Latest SCI publications
Research project (§ 26 & § 27)
Duration : 2017-07-01 - 2021-06-30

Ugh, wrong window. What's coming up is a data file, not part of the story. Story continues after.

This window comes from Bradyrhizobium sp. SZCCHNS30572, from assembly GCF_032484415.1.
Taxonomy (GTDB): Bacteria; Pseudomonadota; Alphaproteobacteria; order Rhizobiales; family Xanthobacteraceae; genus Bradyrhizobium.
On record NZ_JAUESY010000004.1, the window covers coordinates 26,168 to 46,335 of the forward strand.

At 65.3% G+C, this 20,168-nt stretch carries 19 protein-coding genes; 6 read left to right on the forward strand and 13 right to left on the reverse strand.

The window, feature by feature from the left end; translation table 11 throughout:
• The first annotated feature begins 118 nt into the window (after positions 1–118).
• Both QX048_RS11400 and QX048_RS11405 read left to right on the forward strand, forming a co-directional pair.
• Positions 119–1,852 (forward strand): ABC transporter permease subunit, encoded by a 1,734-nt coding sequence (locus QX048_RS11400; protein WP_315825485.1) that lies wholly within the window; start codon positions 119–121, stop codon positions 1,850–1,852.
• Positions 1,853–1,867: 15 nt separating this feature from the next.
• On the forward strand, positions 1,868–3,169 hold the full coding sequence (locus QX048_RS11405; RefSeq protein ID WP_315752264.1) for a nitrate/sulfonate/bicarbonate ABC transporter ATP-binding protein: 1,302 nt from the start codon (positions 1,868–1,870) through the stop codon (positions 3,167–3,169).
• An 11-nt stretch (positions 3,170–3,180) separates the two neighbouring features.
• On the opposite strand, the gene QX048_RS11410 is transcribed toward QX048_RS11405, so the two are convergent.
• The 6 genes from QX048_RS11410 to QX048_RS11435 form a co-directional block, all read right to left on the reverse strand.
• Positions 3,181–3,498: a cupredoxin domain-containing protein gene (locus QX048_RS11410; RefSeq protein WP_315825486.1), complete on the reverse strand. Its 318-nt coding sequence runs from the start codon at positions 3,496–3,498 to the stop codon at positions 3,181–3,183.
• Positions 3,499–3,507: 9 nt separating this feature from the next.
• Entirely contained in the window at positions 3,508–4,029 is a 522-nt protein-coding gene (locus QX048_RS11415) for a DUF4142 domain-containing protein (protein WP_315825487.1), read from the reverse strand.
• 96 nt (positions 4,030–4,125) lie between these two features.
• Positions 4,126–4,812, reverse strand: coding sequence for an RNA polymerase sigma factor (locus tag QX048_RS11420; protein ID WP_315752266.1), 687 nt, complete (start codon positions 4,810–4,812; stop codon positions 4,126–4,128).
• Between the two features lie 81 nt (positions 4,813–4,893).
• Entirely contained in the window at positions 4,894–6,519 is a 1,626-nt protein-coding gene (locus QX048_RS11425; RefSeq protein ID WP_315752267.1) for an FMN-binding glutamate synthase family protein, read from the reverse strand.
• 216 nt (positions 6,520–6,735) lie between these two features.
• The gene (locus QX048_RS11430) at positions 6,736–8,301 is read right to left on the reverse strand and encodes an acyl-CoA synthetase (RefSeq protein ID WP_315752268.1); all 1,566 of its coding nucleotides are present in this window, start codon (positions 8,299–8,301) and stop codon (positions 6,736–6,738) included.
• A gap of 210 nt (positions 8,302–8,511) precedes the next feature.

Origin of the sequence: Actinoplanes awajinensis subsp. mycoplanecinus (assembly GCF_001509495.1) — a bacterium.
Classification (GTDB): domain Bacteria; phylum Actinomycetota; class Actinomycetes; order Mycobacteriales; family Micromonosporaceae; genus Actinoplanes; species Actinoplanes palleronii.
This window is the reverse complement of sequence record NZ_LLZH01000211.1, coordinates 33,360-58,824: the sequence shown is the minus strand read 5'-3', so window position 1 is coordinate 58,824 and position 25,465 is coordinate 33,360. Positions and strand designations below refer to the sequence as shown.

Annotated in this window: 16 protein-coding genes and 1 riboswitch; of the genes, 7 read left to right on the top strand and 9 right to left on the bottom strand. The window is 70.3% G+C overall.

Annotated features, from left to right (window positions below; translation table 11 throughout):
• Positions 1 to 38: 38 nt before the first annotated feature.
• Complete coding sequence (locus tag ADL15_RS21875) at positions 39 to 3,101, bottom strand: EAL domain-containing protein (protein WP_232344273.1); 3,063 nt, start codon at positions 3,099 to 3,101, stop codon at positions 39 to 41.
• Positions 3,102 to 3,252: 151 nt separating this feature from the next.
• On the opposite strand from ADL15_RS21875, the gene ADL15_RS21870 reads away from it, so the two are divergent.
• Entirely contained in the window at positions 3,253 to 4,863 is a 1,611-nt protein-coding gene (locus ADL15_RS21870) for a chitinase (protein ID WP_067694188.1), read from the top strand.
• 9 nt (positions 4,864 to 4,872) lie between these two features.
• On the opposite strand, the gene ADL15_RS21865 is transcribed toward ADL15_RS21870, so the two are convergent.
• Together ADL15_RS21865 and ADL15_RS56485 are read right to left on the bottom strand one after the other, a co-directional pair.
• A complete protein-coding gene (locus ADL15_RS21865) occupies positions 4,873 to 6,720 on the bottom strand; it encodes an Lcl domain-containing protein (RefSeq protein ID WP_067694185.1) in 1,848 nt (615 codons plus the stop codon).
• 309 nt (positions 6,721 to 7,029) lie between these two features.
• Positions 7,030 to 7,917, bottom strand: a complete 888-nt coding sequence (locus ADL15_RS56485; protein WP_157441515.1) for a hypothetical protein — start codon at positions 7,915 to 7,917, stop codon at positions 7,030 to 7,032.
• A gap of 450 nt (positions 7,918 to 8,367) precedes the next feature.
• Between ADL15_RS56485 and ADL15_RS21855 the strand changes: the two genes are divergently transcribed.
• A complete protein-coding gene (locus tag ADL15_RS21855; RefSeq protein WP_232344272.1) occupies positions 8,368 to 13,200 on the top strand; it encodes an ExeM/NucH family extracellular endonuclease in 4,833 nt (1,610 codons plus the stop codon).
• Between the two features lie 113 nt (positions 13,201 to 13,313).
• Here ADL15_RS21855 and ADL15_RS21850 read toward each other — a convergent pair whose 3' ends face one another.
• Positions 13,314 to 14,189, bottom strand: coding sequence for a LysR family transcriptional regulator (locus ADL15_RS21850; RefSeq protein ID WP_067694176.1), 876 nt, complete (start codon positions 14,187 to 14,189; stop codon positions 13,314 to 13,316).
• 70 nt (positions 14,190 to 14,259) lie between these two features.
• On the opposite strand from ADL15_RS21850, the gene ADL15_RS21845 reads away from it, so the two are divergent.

Haemonchus contortus is one of the major helminthic parasites, which infects sheep and goats resulting in economic loss of the ruminant industry worldwide. In comparison to the usage of anthelmintic reagents which can cause resistance among parasitic nematodes, vaccination represents a sustainable and effective approach. Vaccination with a mixture of native Haemonchus gut glycoproteins (namely H11 antigens) has shown effective protection in lambs. However, attempts to produce these antigens recombinantly in various expression hosts and use them as vaccines resulted in either low or no protection in animal trials. As the native H11 antigens are known to carry additional modifications with sugars on the surface of proteins (termed “glycosylation”), which plays an important role in the biological function of antigens, investigation on how to mimic these natural sugar modifications on the recombinant H11 became necessary and will facilitate the production of effective antigens. The sugar structures on the native H11 antigens possess a special “core” modified with up to three fucose residues, which are enzymatically synthesised by three fucosyltransferases. A commercial insect cell line (Hi5) is a suitable host for glycoengineering using recombinant baculovirus to introduce genes encoding Caenorhabditis elegans glyco-enzymes, which can be used to effectively remodel the sugars on the selected helminth reporter. Full length nematode glyco-enzyme encoding sequences are sufficient for Golgi targeting and realising glycoengineering in insect cells. The biological role of C. elegans glyco-enzymes will be investigated by studying the N-glycomes of relevant mutants using HPLC and mass spectrometers as major tools. Recombinant baculoviruses carrying genes encoding two C. elegans glyco-enzymes and DNA sequences encoding Haemonchus H11 (expression targets) will be prepared using molecular biology approaches to produce H11 antigens in Hi5 insect cells. In addition to the protein sequences and peptidase activities, the biochemical properties of glyco-engineered H11 antigens will be evaluated focusing on the sugar modifications and other potential protein modifications. This is probably the first attempt to express helminth antigens modified with authentic sugars in insect cells. The glyco-engineered recombinant H11 antigens are expected to better mimic the native H11 antigens; therefore they may serve as a vaccine candidate in animal trials to protect ruminants from Haemonchus infection.